Life on the hook

John & Susan Simpson
Fri 28 Jan 2022 14:07
It’s been just over two weeks now since Casamara was last tied to a dock and we’re getting used to living life at anchor.  We’ve left behind shore power and access to the water tap but life is no less comfortable for it.  We make our own water through a desalinator and we have a combination of power sources that keep our boat batteries topped enough to cover all our electrical needs to run the fridge/freezer, lights, navigation instruments, etc.  Over the cockpit of the boat we have a large Bimini (sun cover) that carries two solar panels and we have a second bank of solar panels mounted on the back of the boat on top of the davits that carry the dinghy.  A wind generator also sits on the back rail to supplement the solar power.  The sun is really strong now in the Caribbean so solar is by far the best power source during the day.  Winds are also fairly constant so the wind generator spins all day long too.  In theory the wind generator would keep us going through the night but in practice the vibration it creates is quite noisy in the cabin where we sleep so we switch it off at night.  If necessary we also have a diesel generator which we can use to top up the batteries and to run anything with a high power draw (e.g. the washing machine!!).  This does mean that managing the power and the water takes a bit of thought and management so that we don’t trip the electrical system by overloading it or run out of water just when we need it.  

Everyday provisioning takes a bit more forward planning than usual too because it’s never certain whether food will be available, or what the quality will be like if it is.  However, even in the remotest places there are often small ‘supermarkets’ with a limited range of tinned foods, stalls by the roadside or in gardens selling locally grown fresh fruit and vegetables, and open boats which come by offering anything from bags of ice, or banana bread to fish or lobster.  They often also offer ‘weed’, confusingly also referred to as lobster!  We haven’t yet bought anything other than the crustacean variety!  We still have a lot of tins and dried foods on board from when stocked up to cross the Atlantic so we’re not going to starve, but sometimes the meal combinations have to be a little creative.

We’ve had some great successes with buying from the local boat boys, such as the freshly caught tuna we bought from a passing boat in Chatham Bay.  John gutted it and cut it into steaks and fillets which have been the basis of 3 evening meals so far, with more to come.  In the Tobago Cays we had a beach BBQ cooked specially for us in a sort of co-operative venture.  A vendor (Willy) in his boat named ‘Free Willy’ came out to us in the morning offering to cook a BBQ ashore later in the day.  We set off with our friends Traci and Andrew to go ashore in the dinghy at lunchtime.  We made our way along a sandy path through palm trees and tropical plants to a beautiful beach on the other side of a tiny island.  There was a covered BBQ/kitchen area where 8-10 local people were busy cooking lobster, fish and chicken and preparing huge platters of side dishes.  Each individual vendor had a table under the trees by the BBQ area and whilst they shared the cooking facility, the tables were their own ‘restaurant’ and they served their own guests there.  The food was so fresh and full of flavour.  I particularly liked the rice cooked and flavoured with very finely grated carrot, garlic and root ginger.  Delicious!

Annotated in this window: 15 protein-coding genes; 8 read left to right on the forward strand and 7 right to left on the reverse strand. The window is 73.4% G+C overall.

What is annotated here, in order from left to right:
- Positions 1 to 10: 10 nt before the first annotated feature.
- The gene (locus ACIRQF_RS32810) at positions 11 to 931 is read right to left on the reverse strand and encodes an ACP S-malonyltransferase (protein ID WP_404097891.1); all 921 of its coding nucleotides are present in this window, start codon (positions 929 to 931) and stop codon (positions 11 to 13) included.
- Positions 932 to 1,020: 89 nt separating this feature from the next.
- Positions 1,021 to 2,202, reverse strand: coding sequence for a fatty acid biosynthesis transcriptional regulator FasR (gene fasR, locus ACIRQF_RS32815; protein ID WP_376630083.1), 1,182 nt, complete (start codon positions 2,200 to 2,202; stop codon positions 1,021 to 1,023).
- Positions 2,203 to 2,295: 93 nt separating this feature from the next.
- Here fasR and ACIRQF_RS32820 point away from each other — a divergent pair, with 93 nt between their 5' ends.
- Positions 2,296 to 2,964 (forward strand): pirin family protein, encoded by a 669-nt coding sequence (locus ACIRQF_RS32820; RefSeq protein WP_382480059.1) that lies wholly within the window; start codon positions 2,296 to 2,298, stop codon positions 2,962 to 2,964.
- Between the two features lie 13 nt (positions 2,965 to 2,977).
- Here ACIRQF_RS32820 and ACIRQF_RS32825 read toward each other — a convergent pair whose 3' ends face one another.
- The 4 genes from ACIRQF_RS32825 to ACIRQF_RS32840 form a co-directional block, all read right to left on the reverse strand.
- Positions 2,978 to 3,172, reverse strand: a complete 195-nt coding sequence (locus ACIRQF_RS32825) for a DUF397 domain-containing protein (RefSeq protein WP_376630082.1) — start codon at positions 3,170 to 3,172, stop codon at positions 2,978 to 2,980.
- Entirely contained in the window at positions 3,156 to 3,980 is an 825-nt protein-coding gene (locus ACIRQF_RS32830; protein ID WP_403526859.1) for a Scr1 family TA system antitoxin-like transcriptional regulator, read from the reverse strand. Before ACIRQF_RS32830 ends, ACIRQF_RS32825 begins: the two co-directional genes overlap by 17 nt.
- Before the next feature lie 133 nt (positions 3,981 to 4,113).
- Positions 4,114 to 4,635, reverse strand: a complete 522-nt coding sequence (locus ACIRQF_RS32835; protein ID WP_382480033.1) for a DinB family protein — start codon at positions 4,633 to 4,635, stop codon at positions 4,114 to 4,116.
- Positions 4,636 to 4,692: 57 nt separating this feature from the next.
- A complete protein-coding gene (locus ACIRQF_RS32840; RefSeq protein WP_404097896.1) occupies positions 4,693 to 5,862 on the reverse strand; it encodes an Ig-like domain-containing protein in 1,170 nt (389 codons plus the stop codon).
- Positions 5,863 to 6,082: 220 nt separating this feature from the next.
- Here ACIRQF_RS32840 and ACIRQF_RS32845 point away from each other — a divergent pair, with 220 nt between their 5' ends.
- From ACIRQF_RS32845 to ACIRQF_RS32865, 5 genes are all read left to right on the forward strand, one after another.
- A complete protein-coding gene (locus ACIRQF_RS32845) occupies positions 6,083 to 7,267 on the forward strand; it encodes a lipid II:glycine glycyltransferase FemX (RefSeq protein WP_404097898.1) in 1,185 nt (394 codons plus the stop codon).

Seated at Free Willy’s table with the cooking area behind us

The view from our table

Being at anchor means of course that we are more susceptible to the motion of the sea and Casamara is rocking constantly, but so far it hasn’t been so rough that sleeping has been a problem.  It’s actually quite nice to drift off to sleep with the gentle rocking of the boat.  We set an anchor alarm to alert us if the boat moves more than would be expected.  There’s always some movement back and forwards or side to side but to drift more than say 50 metres would indicate a more serious problem!  So far the alarm has only gone off once in the night - we’d moved 51 metres, but all was well and we were soon back within expected range without any further ado.

We have also been lucky enough to visit some stunningly beautiful places where a marina would be completely out of place.  In the Tobago Cays we snorkelled to see sea turtles, angel fish, giant starfish and other sea creatures living alongside the rocks and reefs.

Snorkelling with sea turtles - they were much more at home under the water than we were!